Employees who want to bring a discrimination claim against their employer under New Jersey law can file a lawsuit in court or file a complaint with a state agency. Federal law, on the other hand, requires employees to file a complaint with the Equal Employment Opportunity Commission (EEOC) before going to court. If a claimant does not complete the process with the EEOC before filing a lawsuit, the court can dismiss the suit for failure to exhaust administrative remedies. This is known as the “administrative exhaustion defense.” It is not, however, an unlimited defense for employers. The U.S. Supreme Court recently ruled in Fort Bend County v. Davis that a defendant in a federal employment discrimination lawsuit waived the defense by not raising it in a timely manner. If you are having a dispute with an employer, a discussion with a New Jersey employment attorney may help you better assess your situation.
The New Jersey Law Against Discrimination (NJLAD) gives aggrieved employees and job applicants two options. See N.J. Rev. Stat. § 10:5-13. They can file a complaint with the Division on Civil Rights (DCR), which is part of the New Jersey Office of the Attorney General. They can also file a lawsuit in New Jersey Superior Court. They cannot do both, so careful planning and preparation is key to any employment discrimination claim.
Title VII of the federal Civil Rights Act of 1964 requires complainants to file a charge with the EEOC within 180 days of the alleged unlawful employment practice. 42 U.S.C. § 2000e-5(e)(1). The EEOC may attempt to reach a settlement with the employer, or it may file suit against the employer on behalf of the complainant. If 180 days have passed since the charge was filed and the EEOC has not resolved the dispute, the complainant can request a formal notice, commonly known as a “right to sue” letter. Id. at § 2000e-5(f)(1), 29 C.F.R. § 1601.28. This gives the complainant ninety days to file a lawsuit in U.S. District Court. Without a right-to-sue letter, the employer can raise the administrative exhaustion defense.
The plaintiff in Davis filed a charge with the EEOC in early 2011. She alleged sexual harassment and retaliation. One supervisor allegedly harassed her, and resigned after an internal investigation. Her next supervisor allegedly retaliated against her for reporting the harassment.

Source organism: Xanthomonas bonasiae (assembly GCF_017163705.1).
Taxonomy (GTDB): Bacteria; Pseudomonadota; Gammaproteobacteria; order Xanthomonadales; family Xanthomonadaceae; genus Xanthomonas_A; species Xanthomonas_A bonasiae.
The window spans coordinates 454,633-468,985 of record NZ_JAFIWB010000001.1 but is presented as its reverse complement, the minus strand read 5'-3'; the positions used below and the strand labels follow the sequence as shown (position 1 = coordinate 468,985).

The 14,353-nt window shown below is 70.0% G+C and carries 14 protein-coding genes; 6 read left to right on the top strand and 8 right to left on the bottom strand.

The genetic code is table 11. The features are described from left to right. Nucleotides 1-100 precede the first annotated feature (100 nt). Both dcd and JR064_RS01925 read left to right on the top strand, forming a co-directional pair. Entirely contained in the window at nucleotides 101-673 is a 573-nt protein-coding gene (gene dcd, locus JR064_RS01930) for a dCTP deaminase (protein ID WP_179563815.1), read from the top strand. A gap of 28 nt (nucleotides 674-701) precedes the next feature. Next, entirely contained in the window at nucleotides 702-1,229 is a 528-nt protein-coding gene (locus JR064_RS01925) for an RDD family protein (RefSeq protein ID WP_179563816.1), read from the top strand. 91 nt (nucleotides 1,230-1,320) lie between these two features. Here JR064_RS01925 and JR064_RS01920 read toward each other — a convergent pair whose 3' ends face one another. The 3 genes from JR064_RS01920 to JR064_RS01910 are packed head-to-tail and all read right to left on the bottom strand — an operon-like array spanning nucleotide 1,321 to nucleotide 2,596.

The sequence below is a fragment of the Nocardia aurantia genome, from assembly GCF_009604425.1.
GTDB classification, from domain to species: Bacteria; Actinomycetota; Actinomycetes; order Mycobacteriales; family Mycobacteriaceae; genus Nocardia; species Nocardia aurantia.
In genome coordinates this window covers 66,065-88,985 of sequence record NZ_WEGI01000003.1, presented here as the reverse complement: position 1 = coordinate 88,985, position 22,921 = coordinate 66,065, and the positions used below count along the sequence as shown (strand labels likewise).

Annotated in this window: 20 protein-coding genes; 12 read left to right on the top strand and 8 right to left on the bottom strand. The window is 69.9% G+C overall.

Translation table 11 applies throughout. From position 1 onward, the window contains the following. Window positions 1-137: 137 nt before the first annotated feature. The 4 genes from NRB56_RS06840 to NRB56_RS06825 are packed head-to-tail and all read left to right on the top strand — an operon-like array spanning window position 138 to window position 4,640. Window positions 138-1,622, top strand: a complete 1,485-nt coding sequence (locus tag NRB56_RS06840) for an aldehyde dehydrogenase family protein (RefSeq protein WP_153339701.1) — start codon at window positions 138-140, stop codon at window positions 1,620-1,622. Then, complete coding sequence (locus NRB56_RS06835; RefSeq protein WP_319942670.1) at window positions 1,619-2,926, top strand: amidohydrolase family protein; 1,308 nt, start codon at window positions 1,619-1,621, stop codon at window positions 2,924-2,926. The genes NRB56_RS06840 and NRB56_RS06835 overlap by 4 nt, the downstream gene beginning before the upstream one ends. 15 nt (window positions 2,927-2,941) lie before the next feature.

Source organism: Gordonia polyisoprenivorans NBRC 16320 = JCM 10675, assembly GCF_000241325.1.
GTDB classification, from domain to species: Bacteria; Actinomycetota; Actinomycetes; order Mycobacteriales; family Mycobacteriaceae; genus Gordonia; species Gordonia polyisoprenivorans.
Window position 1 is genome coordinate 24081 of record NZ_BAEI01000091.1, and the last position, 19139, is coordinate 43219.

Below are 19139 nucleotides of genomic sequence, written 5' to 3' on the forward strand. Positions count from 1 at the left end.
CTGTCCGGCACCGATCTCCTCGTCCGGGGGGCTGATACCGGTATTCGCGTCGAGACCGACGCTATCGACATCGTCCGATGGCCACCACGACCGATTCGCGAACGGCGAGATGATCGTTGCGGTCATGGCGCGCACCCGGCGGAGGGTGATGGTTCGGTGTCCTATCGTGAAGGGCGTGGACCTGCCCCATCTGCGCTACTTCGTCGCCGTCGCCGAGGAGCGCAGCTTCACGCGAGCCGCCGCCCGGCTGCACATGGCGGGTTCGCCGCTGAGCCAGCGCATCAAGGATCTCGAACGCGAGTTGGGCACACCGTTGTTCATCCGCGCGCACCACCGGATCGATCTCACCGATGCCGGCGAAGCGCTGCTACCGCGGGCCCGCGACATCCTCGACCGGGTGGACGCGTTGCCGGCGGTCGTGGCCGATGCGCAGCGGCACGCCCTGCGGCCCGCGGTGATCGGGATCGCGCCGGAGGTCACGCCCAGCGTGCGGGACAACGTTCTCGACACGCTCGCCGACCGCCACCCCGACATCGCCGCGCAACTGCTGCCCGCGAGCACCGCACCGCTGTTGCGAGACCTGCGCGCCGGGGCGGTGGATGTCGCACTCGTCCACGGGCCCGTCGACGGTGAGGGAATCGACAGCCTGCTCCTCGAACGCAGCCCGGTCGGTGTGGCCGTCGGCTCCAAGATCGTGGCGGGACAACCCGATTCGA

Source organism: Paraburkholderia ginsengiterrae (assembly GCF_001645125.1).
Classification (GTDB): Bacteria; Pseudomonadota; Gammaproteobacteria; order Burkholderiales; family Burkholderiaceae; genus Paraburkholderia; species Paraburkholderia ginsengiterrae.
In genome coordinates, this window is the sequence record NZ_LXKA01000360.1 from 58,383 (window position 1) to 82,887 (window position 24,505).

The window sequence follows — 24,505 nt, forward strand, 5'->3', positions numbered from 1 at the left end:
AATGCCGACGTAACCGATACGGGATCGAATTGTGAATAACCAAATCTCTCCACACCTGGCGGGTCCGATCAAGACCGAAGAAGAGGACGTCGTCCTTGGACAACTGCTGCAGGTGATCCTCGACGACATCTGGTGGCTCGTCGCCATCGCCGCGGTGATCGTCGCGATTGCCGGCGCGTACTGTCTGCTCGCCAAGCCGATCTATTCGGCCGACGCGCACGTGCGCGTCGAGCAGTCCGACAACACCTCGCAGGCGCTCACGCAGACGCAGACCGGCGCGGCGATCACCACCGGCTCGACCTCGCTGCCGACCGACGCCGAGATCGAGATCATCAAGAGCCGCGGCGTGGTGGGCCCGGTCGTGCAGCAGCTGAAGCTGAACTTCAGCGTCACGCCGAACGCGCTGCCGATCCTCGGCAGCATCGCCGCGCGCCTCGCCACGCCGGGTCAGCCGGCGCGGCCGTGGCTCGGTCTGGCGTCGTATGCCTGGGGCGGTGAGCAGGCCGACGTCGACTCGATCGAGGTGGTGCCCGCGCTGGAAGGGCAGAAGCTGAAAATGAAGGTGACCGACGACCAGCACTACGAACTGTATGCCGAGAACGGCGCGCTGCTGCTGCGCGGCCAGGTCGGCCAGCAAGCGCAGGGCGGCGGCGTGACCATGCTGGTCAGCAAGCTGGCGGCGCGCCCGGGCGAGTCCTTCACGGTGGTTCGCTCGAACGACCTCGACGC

While the EEOC process was underway, the plaintiff’s employer fired her. The stated reason was that she skipped work on a Sunday. She claimed that her supervisor—the one accused of retaliation—refused to make an accommodation for her to attend a church function. After her termination, she added the word “religion” to the EEOC paperwork by hand. The EEOC issued a right-to-sue letter a few months later. She filed suit in January 2012 for retaliation and religious discrimination.
After several years of litigation, including an unsuccessful petition to the Supreme Court, the religious discrimination claim was the only cause of action left. The defendant raised administrative exhaustion for the first time, claiming that the right-to-sue letter only covered the retaliation claim. It argued that the requirement of a right-to-sue letter is “jurisdictional,” meaning that the court cannot hear the case without it. The court disagreed, finding that the defendant waived the administrative exhaustion defense by not raising it until their second trip to the Supreme Court.
The Resnick Law Group’s skilled and experienced employment attorneys are available to assist you in your religious discrimination or retaliation dispute with an employer in New Jersey or New York. To schedule a confidential consultation to discuss your rights and options, please contact us today at 973-781-1204, at 646-867-7997, or through our website.